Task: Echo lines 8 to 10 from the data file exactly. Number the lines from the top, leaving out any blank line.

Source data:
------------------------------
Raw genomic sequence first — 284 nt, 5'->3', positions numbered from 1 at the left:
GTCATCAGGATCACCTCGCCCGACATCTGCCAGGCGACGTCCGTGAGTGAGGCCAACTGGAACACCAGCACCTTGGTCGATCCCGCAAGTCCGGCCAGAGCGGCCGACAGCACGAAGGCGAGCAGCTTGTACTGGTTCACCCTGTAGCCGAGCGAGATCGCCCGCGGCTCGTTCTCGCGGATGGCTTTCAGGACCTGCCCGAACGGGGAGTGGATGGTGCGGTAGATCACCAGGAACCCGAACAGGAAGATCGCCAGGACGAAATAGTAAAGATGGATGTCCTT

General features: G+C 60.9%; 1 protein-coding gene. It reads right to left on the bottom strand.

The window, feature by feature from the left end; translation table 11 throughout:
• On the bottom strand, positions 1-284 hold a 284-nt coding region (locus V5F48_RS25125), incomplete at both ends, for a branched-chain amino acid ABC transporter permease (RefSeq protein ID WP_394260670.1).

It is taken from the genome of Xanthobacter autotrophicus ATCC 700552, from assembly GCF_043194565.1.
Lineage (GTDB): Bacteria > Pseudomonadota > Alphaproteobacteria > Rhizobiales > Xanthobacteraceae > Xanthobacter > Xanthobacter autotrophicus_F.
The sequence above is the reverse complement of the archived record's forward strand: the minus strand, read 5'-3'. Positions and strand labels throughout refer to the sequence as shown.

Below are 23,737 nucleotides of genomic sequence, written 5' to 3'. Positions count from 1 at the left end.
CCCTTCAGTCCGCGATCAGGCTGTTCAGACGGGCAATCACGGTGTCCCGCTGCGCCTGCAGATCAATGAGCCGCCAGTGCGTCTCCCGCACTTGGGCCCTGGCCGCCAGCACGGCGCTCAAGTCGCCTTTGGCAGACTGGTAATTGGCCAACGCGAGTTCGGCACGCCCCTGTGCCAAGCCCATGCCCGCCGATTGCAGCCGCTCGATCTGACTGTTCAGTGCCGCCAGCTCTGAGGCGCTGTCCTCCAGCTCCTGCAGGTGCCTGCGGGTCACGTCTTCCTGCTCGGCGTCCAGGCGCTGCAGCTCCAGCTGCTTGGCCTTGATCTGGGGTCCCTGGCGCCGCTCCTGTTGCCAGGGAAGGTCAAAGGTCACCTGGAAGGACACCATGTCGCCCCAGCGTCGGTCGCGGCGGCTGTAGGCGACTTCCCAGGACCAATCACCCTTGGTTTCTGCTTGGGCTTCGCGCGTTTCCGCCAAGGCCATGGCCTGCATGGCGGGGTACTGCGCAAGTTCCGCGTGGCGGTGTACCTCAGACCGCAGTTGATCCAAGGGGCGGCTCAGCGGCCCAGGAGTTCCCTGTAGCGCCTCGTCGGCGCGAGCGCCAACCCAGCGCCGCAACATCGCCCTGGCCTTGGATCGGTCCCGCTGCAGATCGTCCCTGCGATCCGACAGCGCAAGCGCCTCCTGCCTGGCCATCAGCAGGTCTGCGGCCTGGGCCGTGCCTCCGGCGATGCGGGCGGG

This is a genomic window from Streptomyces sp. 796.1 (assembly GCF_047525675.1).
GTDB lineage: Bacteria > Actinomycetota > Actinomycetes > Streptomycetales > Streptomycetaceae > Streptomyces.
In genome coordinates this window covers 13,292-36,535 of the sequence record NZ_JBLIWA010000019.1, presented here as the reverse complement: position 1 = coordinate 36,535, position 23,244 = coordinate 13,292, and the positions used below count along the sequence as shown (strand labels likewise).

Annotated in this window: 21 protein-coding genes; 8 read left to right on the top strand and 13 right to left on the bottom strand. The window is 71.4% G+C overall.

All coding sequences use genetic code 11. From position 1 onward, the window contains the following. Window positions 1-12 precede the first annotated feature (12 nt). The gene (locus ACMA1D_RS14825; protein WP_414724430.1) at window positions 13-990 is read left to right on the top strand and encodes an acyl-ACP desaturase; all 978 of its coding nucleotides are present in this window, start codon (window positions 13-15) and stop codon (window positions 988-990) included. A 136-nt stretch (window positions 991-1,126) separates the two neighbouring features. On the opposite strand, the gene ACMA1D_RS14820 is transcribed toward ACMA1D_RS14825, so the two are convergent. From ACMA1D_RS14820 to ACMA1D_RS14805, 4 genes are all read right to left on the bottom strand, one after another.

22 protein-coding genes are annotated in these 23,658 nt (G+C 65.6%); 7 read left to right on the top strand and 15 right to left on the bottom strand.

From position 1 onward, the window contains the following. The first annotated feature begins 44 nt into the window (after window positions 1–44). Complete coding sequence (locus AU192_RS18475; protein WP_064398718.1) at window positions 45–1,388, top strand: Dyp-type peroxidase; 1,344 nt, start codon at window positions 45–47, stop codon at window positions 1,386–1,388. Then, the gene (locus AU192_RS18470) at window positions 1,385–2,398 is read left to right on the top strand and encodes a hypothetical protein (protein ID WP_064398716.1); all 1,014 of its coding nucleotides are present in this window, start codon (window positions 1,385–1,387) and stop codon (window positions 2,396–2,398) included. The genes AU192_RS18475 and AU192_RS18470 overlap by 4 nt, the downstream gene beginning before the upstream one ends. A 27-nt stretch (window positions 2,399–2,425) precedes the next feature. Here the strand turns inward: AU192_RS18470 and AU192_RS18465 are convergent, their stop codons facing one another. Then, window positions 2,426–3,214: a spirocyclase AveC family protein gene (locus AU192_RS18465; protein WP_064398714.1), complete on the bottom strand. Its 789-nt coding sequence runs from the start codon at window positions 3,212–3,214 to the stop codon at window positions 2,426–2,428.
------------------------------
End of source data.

The sequence above is the reverse complement of the archived record's forward strand: the minus strand, read 5'-3'. Positions and strand labels throughout refer to the sequence as shown.

Below are 23,737 nucleotides of genomic sequence, written 5' to 3'. Positions count from 1 at the left end.
CCCTTCAGTCCGCGATCAGGCTGTTCAGACGGGCAATCACGGTGTCCCGCTGCGCCTGCAGATCAATGAGCCGCCAGTGCGTCTCCCGCACTTGGGCCCTGGCCGCCAGCACGGCGCTCAAGTCGCCTTTGGCAGACTGGTAATTGGCCAACGCGAGTTCGGCACGCCCCTGTGCCAAGCCCATGCCCGCCGATTGCAGCCGCTCGATCTGACTGTTCAGTGCCGCCAGCTCTGAGGCGCTGTCCTCCAGCTCCTGCAGGTGCCTGCGGGTCACGTCTTCCTGCTCGGCGTCCAGGCGCTGCAGCTCCAGCTGCTTGGCCTTGATCTGGGGTCCCTGGCGCCGCTCCTGTTGCCAGGGAAGGTCAAAGGTCACCTGGAAGGACACCATGTCGCCCCAGCGTCGGTCGCGGCGGCTGTAGGCGACTTCCCAGGACCAATCACCCTTGGTTTCTGCTTGGGCTTCGCGCGTTTCCGCCAAGGCCATGGCCTGCATGGCGGGGTACTGCGCAAGTTCCGCGTGGCGGTGTACCTCAGACCGCAGTTGATCCAAGGGGCGGCTCAGCGGCCCAGGAGTTCCCTGTAGCGCCTCGTCGGCGCGAGCGCCAACCCAGCGCCGCAACATCGCCCTGGCCTTGGATCGGTCCCGCTGCAGATCGTCCCTGCGATCCGACAGCGCAAGCGCCTCCTGCCTGGCCATCAGCAGGTCTGCGGCCTGGGCCGTGCCTCCGGCGATGCGGGCGGG